The sheer cruelty of witnessing the body of a frail, helpless little girl lying in the middle of the streets swamped in a pool of blood should have been more than anyone could bear.
The conspicuous location of her body on the road, the amount of blood on the ground – just any one of these two signs would have prompted a passer-by to rush to her rescue or dial 911.
Not so in this case.
The girl, Yue Yue, is now in hospital and has been declared brain dead after she was run over – twice – by a van and then a lorry in the southern Chinese city, Foshan over the weekend.
According reports, 18 people walked without lifting a hand before, of all people, a kindly 57-year-old female rubbish collector stopped to attend to her broken body.
Yue Yue is only two.
The story and the video has since gone viral. And as I’m writing this, I am just as perplexed and outraged as you are. As one Chinese netizen put it, "This society is seriously ill. Even cats and dogs shouldn't be treated so heartlessly."
But hang on a moment. Before jumping onto the expected anti-China bandwagon and slamming the Chinese, let’s pause for a moment for introspection. Would Singaporeans have done any different?
I struggle to recall a similar life-or-death example in Singapore – and hopefully I will never have to – but two incidents spring to mind.
In October 1995, five bystanders watched while Giordano assistant shop manager Mr Tan Wee Leang, 22, struggled with a robber in broad daylight in Orchard Road. A subsequent survey revealed S’poreans were cautious of becoming involved because the robber could have been armed and dangerous.
Then in April 1998, a girl was beaten and punched in Chinatown for declining two old men’s inappropriate advances. It was peak hour and more than 50 passers-by. But it seemed everyone was too busy to care. Yet others assumed it was a lover’s spat.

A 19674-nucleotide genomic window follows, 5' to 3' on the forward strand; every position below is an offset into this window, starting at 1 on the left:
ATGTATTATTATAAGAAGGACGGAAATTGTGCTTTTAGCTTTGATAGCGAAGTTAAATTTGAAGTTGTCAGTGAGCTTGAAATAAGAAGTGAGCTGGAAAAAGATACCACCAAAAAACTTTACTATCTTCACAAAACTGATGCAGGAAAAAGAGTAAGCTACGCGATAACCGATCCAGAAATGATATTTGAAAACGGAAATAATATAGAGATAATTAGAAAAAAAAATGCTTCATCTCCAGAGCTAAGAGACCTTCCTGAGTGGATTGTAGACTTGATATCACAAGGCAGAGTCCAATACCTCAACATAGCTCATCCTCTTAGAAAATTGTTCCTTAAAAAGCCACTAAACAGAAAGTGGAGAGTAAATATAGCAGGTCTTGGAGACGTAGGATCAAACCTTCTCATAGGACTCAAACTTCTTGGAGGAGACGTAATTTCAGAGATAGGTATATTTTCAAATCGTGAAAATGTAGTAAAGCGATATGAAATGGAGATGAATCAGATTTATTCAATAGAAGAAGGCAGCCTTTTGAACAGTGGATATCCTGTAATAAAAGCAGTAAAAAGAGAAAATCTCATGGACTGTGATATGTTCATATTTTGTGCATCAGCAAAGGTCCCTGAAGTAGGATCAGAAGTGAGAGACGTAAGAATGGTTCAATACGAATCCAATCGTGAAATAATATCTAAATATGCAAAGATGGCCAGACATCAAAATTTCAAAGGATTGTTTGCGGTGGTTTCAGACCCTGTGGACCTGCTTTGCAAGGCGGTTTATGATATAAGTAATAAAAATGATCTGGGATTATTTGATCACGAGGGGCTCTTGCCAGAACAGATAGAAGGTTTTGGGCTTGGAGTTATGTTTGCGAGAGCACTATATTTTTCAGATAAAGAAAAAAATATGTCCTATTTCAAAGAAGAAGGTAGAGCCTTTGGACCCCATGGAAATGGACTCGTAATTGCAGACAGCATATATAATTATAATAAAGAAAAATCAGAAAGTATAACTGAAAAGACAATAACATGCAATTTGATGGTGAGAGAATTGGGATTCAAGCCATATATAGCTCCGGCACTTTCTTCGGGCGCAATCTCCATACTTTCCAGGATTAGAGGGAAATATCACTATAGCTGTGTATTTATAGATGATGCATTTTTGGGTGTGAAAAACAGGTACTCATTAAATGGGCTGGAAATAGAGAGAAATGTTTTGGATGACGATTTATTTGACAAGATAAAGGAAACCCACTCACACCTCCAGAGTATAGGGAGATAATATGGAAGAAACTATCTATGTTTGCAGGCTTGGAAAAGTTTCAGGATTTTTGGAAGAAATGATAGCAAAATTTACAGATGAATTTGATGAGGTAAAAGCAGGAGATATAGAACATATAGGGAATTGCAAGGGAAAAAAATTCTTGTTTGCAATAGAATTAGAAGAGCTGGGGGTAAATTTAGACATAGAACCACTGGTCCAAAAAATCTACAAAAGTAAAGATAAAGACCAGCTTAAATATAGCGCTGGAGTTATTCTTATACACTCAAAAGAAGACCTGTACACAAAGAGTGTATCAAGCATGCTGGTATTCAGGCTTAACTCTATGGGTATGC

After all, from the pervasive societal norms of cutting queues, the ungraciousness experienced in MRT trains daily, to the level of customer service one receives, would it be fair to expect Singaporeans to react any differently? How else can one explain that even basic courtesies such as queuing and saying “Please” and “Thank You” have to be taught by Singa, the Lion and the National Courtesy Campaign.
Too busy to care?
Or do Singaporeans generally suffer from, as CNNGO journalist Alexis Ong cleverly coined, the “Not Giving a Damn (NGD)” syndrome?
She cited a police simulation late last year where the police had set up car bomb scenarios across the island, and all the necessary props such as smoke, ticking noises and gas containers in the passenger seat. One of the locations chosen was Orchard Road. Only a pitiful 4 percent of peak-hour passengers were sufficiently alarmed to dial 999.
Are we too busy and caught up in our own lives that we have lost touch of our own humanity?
Despite all of this, I am hopeful. Yeah you wouldn’t have guessed it from reading until now but I DO think of my fellow Singaporeans as compassionate people.
I myself have witnessed two incidents when Singaporeans selflessly and readily rendered help.
The first was about seven years back where a middle-aged foreign domestic worker had collapsed after apparently having had a stroke. When I came across her, a lady was already calling for an ambulance. Another more recent instance was how business executives on the way home during peak hour stopped to help an elderly woman who had lost her balance and fallen near an MRT station. They not only dialled for the ambulance and notified her next of kin but most offered to wait until she was in safe hands.
And lest you think I am here to judge, let me assure you, I’m not.
I am merely asking all of us, me included, to hold a mirror up and look at our own reflection before casting the proverbial stone on others.
How would you have reacted if you had come across the broken baby girl on the street?
Would you have pretended to look away and walked on?
Would you have been too busy to care?
The writer previously wrote for an array of portals like Youth.SG and The Online Citizen. She now writes at her own blog in her free time.